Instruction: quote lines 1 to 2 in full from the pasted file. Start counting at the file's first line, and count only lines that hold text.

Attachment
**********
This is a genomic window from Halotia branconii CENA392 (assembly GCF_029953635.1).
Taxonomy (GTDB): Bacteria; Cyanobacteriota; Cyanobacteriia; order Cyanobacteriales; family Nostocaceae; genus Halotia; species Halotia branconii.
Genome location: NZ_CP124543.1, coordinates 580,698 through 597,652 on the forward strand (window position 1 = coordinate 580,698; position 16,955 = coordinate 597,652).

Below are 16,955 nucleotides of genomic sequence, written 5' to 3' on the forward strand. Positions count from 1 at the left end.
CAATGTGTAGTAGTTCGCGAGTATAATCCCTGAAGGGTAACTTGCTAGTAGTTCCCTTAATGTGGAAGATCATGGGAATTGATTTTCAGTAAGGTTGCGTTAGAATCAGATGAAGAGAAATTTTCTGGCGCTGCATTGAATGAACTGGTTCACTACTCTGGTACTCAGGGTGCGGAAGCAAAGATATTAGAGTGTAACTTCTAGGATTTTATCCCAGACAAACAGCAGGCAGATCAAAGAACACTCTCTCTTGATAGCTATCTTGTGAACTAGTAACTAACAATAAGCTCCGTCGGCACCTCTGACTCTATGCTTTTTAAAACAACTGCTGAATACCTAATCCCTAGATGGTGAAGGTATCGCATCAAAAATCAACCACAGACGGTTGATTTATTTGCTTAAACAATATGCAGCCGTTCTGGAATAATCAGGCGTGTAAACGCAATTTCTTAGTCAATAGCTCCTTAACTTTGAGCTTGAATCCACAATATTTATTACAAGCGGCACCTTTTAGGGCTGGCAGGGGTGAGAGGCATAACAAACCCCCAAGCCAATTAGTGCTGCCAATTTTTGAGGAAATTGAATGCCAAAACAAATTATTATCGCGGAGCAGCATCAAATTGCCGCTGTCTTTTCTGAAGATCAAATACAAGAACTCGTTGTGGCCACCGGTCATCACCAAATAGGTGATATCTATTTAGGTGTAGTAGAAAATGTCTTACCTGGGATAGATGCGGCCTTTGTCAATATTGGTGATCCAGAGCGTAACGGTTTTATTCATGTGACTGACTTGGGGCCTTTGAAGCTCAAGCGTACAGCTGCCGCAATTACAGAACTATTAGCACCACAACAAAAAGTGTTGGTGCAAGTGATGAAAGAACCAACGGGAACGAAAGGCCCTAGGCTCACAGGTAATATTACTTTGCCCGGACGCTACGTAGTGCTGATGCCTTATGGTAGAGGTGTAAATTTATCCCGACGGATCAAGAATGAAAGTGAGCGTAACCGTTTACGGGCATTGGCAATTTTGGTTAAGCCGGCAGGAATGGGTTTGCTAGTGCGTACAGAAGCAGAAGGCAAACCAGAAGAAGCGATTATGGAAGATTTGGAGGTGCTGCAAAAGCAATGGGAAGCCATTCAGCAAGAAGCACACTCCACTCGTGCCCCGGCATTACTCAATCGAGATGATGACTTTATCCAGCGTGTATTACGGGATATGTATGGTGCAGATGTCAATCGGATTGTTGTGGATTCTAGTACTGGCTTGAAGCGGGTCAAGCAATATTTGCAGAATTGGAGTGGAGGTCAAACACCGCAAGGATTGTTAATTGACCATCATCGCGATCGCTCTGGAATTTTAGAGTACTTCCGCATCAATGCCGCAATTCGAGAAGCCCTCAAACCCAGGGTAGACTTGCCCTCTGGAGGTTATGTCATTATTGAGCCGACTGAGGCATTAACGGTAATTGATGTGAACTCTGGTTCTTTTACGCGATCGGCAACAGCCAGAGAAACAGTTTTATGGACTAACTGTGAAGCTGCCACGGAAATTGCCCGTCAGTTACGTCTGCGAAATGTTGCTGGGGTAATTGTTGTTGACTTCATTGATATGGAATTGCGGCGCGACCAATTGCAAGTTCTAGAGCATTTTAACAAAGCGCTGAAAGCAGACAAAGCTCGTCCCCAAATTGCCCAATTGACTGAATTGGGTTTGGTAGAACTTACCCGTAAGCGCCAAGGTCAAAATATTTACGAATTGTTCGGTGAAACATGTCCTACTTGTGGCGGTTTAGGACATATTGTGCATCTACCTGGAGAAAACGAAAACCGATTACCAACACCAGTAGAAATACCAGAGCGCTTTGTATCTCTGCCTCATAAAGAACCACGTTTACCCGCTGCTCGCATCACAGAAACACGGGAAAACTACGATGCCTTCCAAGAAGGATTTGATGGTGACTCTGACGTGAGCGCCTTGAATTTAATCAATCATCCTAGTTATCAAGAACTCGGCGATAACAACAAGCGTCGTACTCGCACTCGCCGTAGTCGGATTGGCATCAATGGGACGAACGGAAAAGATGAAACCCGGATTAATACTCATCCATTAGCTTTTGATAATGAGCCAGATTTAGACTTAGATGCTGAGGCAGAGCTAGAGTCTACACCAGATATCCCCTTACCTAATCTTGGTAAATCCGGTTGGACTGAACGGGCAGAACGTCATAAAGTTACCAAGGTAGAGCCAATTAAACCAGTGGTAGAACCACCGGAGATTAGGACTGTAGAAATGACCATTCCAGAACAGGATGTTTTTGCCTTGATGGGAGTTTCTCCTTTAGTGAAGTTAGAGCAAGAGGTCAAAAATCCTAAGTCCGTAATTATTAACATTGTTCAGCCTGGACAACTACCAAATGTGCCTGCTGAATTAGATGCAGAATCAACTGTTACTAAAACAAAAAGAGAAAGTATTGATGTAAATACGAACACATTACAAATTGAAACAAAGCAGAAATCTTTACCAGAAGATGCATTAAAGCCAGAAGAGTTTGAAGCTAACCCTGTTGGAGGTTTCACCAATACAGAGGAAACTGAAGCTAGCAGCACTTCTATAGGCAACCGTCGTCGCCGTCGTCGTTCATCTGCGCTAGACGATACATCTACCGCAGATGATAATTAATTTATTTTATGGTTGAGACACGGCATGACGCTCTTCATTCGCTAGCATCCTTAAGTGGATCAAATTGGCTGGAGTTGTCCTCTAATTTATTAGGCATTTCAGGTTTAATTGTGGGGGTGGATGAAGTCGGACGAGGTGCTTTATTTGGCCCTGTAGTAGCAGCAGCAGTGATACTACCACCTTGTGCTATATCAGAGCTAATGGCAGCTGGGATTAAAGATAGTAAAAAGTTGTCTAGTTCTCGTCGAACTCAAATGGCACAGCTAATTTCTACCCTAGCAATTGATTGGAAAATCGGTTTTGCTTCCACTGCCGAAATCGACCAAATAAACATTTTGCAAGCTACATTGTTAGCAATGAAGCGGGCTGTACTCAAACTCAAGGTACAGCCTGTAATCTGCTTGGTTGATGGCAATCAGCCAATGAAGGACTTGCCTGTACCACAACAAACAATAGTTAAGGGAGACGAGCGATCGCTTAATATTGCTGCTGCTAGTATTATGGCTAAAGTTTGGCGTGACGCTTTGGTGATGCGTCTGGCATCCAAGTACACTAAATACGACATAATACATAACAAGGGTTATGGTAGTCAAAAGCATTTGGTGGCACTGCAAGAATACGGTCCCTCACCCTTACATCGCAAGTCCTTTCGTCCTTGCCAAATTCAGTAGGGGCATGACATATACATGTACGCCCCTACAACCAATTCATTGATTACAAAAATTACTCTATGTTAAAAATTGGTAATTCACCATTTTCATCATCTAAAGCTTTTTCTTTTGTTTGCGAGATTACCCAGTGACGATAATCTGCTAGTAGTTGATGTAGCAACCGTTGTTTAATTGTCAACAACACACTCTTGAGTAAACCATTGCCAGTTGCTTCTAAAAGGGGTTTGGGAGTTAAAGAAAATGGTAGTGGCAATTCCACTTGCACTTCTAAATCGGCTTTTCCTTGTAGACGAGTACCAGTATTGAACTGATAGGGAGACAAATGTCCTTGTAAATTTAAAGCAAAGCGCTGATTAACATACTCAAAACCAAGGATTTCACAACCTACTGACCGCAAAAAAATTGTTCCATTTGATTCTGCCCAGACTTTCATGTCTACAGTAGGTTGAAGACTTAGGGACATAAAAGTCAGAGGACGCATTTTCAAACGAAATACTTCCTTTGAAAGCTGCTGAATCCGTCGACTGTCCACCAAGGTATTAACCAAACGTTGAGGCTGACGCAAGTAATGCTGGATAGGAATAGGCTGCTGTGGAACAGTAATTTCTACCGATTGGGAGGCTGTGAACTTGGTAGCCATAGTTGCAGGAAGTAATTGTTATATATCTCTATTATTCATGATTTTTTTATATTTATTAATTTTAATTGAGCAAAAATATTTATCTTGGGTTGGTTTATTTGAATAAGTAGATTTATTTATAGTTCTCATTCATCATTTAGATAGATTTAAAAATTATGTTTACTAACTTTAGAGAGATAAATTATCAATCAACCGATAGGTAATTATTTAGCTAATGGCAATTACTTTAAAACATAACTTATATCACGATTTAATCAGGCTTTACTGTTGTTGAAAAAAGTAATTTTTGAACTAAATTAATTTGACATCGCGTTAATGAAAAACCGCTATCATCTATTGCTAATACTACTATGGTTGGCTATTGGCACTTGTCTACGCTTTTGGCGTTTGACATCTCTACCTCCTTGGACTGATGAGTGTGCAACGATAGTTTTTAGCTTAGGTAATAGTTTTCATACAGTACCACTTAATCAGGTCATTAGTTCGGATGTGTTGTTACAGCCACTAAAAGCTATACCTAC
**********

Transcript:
This is a genomic window from Halotia branconii CENA392 (assembly GCF_029953635.1).
Taxonomy (GTDB): Bacteria; Cyanobacteriota; Cyanobacteriia; order Cyanobacteriales; family Nostocaceae; genus Halotia; species Halotia branconii.